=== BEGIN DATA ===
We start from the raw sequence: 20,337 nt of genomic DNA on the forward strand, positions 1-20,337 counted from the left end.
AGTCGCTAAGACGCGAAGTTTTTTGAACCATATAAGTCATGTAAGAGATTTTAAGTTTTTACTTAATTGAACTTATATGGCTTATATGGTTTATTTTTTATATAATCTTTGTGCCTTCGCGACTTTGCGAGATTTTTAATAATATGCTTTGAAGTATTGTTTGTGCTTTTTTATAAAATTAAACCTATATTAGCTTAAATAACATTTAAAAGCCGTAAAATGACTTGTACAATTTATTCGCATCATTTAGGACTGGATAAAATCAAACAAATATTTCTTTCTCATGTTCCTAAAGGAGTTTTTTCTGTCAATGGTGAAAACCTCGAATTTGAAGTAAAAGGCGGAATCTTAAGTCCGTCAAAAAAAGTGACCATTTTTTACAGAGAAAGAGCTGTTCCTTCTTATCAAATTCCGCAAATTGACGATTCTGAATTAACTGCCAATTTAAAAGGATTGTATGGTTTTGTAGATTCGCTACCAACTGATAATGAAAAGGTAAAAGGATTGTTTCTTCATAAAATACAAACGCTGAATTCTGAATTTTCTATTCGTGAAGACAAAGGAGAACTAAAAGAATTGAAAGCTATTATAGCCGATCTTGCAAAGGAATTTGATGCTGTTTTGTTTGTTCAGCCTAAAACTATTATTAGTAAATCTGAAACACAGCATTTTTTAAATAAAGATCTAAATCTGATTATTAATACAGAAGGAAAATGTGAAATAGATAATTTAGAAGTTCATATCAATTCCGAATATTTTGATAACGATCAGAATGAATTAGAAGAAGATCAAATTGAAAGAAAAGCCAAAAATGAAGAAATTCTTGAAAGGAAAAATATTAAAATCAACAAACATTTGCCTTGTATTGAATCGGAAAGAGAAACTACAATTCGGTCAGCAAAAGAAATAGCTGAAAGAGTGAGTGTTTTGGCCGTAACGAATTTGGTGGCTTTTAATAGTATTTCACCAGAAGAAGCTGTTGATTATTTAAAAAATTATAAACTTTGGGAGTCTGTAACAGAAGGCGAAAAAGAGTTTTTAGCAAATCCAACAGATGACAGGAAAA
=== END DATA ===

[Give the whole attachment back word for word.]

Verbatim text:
We start from the raw sequence: 20,337 nt of genomic DNA on the forward strand, positions 1-20,337 counted from the left end.
AGTCGCTAAGACGCGAAGTTTTTTGAACCATATAAGTCATGTAAGAGATTTTAAGTTTTTACTTAATTGAACTTATATGGCTTATATGGTTTATTTTTTATATAATCTTTGTGCCTTCGCGACTTTGCGAGATTTTTAATAATATGCTTTGAAGTATTGTTTGTGCTTTTTTATAAAATTAAACCTATATTAGCTTAAATAACATTTAAAAGCCGTAAAATGACTTGTACAATTTATTCGCATCATTTAGGACTGGATAAAATCAAACAAATATTTCTTTCTCATGTTCCTAAAGGAGTTTTTTCTGTCAATGGTGAAAACCTCGAATTTGAAGTAAAAGGCGGAATCTTAAGTCCGTCAAAAAAAGTGACCATTTTTTACAGAGAAAGAGCTGTTCCTTCTTATCAAATTCCGCAAATTGACGATTCTGAATTAACTGCCAATTTAAAAGGATTGTATGGTTTTGTAGATTCGCTACCAACTGATAATGAAAAGGTAAAAGGATTGTTTCTTCATAAAATACAAACGCTGAATTCTGAATTTTCTATTCGTGAAGACAAAGGAGAACTAAAAGAATTGAAAGCTATTATAGCCGATCTTGCAAAGGAATTTGATGCTGTTTTGTTTGTTCAGCCTAAAACTATTATTAGTAAATCTGAAACACAGCATTTTTTAAATAAAGATCTAAATCTGATTATTAATACAGAAGGAAAATGTGAAATAGATAATTTAGAAGTTCATATCAATTCCGAATATTTTGATAACGATCAGAATGAATTAGAAGAAGATCAAATTGAAAGAAAAGCCAAAAATGAAGAAATTCTTGAAAGGAAAAATATTAAAATCAACAAACATTTGCCTTGTATTGAATCGGAAAGAGAAACTACAATTCGGTCAGCAAAAGAAATAGCTGAAAGAGTGAGTGTTTTGGCCGTAACGAATTTGGTGGCTTTTAATAGTATTTCACCAGAAGAAGCTGTTGATTATTTAAAAAATTATAAACTTTGGGAGTCTGTAACAGAAGGCGAAAAAGAGTTTTTAGCAAATCCAACAGATGACAGGAAAA